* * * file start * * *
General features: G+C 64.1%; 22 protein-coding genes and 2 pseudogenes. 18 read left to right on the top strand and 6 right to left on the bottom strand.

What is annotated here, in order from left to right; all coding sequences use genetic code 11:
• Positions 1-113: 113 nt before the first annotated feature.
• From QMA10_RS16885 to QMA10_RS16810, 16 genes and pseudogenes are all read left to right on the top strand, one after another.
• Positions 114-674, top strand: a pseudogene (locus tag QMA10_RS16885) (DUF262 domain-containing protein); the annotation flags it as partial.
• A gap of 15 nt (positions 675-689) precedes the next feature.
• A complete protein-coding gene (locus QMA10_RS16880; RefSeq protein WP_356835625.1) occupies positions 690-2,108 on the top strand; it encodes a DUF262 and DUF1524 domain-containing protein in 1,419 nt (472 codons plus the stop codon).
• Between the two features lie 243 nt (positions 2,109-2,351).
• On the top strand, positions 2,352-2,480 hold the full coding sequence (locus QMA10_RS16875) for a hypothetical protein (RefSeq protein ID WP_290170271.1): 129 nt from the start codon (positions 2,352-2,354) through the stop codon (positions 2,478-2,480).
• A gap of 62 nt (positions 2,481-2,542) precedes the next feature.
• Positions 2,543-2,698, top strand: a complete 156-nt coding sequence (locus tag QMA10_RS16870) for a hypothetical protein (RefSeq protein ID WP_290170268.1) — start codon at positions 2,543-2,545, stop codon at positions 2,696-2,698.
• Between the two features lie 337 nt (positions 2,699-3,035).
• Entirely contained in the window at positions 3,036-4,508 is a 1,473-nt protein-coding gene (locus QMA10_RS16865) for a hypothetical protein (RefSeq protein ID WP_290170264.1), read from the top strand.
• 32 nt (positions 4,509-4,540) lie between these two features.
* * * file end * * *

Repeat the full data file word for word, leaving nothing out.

General features: G+C 64.1%; 22 protein-coding genes and 2 pseudogenes. 18 read left to right on the top strand and 6 right to left on the bottom strand.

What is annotated here, in order from left to right; all coding sequences use genetic code 11:
• Positions 1-113: 113 nt before the first annotated feature.
• From QMA10_RS16885 to QMA10_RS16810, 16 genes and pseudogenes are all read left to right on the top strand, one after another.
• Positions 114-674, top strand: a pseudogene (locus tag QMA10_RS16885) (DUF262 domain-containing protein); the annotation flags it as partial.
• A gap of 15 nt (positions 675-689) precedes the next feature.
• A complete protein-coding gene (locus QMA10_RS16880; RefSeq protein WP_356835625.1) occupies positions 690-2,108 on the top strand; it encodes a DUF262 and DUF1524 domain-containing protein in 1,419 nt (472 codons plus the stop codon).
• Between the two features lie 243 nt (positions 2,109-2,351).
• On the top strand, positions 2,352-2,480 hold the full coding sequence (locus QMA10_RS16875) for a hypothetical protein (RefSeq protein ID WP_290170271.1): 129 nt from the start codon (positions 2,352-2,354) through the stop codon (positions 2,478-2,480).
• A gap of 62 nt (positions 2,481-2,542) precedes the next feature.
• Positions 2,543-2,698, top strand: a complete 156-nt coding sequence (locus tag QMA10_RS16870) for a hypothetical protein (RefSeq protein ID WP_290170268.1) — start codon at positions 2,543-2,545, stop codon at positions 2,696-2,698.
• Between the two features lie 337 nt (positions 2,699-3,035).
• Entirely contained in the window at positions 3,036-4,508 is a 1,473-nt protein-coding gene (locus QMA10_RS16865) for a hypothetical protein (RefSeq protein ID WP_290170264.1), read from the top strand.
• 32 nt (positions 4,509-4,540) lie between these two features.